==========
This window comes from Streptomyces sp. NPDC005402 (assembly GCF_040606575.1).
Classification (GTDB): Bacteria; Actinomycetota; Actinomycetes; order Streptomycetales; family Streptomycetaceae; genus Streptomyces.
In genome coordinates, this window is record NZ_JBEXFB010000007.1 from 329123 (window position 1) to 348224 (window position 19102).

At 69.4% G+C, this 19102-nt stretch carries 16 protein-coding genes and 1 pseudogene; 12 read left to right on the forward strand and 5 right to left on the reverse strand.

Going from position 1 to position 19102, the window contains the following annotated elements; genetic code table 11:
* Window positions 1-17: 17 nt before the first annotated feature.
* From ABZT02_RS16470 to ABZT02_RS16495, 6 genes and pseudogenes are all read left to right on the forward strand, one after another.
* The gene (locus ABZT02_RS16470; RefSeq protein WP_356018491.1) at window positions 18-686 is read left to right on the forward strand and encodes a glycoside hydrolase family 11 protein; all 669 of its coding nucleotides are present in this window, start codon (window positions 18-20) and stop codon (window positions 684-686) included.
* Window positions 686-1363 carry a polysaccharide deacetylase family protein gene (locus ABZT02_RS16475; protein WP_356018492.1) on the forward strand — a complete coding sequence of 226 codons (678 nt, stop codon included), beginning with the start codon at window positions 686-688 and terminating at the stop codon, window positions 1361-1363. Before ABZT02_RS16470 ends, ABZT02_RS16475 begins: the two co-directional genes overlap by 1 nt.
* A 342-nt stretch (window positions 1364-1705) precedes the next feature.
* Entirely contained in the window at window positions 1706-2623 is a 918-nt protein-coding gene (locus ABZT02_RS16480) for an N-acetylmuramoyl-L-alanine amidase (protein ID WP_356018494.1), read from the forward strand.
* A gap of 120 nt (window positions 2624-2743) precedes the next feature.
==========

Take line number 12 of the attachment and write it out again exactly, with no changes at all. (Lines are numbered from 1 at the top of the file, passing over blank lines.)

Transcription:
* A gap of 120 nt (window positions 2624-2743) precedes the next feature.